• Game systems are poorly explained if at all, making the game frustrating sometimes as it can be hard to work things out mostly by trial and error. An example is that you can see what your skills do on your weapons in the inventory screen, but that you have to push in one of the analogue sticks to get this information to display. It says at the bottom of the screen that you can do this, but it is never explained anywhere else.
  • No multiplayer for the storyline. Both a good and bad thing, and I think they could at least allow this locally for consoles.
  • Co-op mode will not allow the second person to make a full character. Again, this is limiting for people who like to play co-op.
  • Some parts of the game feel a bit raw. I wouldn't say unfinished, but it does feel a bit experimental and I could see the game changing a lot as updates come in.
  • Some attack skills can be a bit samey. The ability to fire single shots, rapid fire, and fire while walking forwards or backwards can feel a bit bland when they're all on one weapon together. This is offset by other weapons that have more variety.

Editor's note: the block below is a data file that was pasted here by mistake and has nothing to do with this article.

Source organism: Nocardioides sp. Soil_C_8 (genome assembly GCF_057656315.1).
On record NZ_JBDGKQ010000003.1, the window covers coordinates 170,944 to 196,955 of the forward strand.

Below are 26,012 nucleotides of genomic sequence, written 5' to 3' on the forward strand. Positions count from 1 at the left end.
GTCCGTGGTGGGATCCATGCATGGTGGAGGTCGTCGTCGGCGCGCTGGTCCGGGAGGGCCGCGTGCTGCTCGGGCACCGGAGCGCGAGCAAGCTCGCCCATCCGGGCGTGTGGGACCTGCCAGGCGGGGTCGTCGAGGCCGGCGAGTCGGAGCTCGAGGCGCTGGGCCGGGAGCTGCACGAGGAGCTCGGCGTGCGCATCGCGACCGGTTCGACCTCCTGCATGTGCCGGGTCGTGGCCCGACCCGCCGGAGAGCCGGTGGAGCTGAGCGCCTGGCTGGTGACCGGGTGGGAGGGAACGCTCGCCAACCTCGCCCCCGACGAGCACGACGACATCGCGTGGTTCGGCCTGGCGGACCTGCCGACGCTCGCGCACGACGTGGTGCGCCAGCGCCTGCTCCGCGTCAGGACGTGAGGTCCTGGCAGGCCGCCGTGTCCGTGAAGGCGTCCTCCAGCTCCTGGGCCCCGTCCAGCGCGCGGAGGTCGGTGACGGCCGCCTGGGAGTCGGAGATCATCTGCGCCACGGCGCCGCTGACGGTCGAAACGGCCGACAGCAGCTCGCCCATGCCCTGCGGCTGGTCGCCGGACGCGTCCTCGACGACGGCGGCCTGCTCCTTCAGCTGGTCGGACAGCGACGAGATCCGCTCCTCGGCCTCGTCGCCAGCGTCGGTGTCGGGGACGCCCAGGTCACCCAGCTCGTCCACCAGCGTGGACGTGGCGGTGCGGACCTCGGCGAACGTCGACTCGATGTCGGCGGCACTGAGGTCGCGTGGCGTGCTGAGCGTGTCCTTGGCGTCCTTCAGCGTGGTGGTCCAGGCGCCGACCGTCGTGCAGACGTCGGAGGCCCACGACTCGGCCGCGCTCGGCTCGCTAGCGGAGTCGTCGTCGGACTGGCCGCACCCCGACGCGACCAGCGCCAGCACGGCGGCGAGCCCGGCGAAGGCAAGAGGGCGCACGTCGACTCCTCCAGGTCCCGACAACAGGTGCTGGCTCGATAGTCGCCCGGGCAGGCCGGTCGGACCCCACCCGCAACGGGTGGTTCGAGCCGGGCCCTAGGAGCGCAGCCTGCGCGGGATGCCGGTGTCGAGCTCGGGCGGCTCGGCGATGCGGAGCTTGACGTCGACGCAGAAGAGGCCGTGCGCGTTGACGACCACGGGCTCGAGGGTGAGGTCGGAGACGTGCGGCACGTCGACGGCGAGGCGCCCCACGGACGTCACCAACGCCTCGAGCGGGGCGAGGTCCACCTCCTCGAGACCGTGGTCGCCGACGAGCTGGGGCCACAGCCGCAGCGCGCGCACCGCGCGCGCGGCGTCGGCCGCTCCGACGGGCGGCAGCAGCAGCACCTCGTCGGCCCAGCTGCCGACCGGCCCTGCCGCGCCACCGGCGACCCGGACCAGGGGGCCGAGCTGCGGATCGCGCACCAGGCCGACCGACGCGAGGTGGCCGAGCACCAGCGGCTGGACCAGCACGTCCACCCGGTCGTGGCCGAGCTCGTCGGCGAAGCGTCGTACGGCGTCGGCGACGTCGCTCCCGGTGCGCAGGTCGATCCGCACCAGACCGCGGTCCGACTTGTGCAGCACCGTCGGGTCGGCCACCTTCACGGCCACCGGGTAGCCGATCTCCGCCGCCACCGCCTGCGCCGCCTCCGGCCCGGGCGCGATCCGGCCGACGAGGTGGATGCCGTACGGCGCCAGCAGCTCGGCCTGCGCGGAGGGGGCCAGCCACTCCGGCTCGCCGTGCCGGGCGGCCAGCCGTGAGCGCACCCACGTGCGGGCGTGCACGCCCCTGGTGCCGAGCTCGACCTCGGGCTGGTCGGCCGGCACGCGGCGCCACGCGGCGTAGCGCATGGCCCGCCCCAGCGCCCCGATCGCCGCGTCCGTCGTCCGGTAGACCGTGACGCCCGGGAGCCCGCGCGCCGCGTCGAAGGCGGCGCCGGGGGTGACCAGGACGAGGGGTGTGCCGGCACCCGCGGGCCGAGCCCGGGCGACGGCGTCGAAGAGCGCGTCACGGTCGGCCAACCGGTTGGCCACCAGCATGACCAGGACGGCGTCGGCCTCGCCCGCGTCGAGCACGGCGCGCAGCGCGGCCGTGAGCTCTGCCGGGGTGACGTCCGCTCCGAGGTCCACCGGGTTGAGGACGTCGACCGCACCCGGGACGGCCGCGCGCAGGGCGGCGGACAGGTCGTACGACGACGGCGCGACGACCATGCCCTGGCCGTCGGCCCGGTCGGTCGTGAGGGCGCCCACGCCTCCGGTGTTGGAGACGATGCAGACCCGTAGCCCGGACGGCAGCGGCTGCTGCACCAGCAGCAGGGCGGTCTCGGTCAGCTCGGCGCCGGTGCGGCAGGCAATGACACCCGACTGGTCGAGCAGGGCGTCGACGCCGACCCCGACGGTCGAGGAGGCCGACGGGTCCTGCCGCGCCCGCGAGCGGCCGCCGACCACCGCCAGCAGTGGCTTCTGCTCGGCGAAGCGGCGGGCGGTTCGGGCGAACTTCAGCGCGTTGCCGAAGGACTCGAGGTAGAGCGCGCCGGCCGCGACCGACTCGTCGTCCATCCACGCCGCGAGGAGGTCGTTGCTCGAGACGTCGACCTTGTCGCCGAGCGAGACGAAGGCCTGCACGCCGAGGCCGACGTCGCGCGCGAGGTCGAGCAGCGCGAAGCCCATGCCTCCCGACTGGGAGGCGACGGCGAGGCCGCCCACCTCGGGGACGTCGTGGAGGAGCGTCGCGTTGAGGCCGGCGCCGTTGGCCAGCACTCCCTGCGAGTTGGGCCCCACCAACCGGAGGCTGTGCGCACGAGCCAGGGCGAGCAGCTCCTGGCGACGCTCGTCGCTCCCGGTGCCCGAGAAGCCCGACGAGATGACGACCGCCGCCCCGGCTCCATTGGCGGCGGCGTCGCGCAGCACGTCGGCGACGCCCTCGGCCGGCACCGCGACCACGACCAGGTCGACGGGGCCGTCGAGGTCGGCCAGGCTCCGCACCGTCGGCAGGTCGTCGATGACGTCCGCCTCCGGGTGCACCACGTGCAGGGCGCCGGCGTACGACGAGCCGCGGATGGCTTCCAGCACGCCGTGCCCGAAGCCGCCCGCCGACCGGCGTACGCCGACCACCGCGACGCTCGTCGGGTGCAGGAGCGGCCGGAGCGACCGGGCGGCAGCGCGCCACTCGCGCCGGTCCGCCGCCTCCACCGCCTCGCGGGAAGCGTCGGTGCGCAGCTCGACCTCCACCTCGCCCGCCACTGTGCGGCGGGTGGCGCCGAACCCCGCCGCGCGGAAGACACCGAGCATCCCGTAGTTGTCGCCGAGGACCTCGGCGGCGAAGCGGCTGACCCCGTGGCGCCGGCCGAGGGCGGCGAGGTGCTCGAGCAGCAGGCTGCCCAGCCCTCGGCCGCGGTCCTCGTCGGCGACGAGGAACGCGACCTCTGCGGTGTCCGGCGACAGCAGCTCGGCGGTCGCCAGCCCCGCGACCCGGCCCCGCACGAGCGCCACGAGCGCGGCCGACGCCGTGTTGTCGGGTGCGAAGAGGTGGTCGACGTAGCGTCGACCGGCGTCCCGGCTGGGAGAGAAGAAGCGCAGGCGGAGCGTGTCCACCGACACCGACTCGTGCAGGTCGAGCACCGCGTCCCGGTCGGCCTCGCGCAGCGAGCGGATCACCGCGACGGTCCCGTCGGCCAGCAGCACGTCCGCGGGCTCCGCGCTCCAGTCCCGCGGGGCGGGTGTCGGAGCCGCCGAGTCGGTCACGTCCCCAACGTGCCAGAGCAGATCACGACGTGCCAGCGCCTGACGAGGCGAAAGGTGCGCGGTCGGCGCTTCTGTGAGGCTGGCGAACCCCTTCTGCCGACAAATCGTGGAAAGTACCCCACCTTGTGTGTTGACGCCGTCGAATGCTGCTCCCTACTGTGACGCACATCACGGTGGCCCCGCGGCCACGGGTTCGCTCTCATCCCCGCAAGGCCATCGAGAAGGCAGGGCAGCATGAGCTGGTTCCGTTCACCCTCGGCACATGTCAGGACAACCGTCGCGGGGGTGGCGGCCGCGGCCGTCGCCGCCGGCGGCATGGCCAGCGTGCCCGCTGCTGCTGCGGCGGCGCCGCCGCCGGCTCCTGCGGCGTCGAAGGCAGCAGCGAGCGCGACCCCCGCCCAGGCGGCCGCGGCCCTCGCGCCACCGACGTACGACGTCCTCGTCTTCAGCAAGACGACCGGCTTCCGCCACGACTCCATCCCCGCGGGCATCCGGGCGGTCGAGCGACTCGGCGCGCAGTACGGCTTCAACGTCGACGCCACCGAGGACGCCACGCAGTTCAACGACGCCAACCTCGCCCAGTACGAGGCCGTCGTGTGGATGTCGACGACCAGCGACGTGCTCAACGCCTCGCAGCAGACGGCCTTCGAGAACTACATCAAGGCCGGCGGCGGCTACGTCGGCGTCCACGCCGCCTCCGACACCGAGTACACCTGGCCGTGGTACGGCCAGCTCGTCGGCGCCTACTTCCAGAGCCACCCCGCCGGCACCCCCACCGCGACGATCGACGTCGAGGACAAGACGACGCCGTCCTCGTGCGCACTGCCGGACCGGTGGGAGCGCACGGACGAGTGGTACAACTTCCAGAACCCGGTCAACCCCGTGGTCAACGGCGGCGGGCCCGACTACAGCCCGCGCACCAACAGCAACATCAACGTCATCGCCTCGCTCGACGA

• Online multiplayer requires a PlayStation Plus membership

If you're a fan of the 40k lore and background or just action RPGs in general, I think you'll really enjoy Inquisitor Martyr. As a game, it has a lot of offer, and I think that character development is probably its strongest feature. Combat is fun as well, and the balance and pace both feel good. You also get that nice feeling as your character grows in power and becomes more effective. I found this took a while to kick in when playing Martyr, as my character didn't feel like they changed that much till I had enough levels to start accessing some of the more powerful passive effects, but one I did I got a real surge in power.

I've laid out the pros and cons for the game, but I think most of the cons aren't too bad and are mostly just things that maybe aren't as smooth as they could be, and this will probably change in time.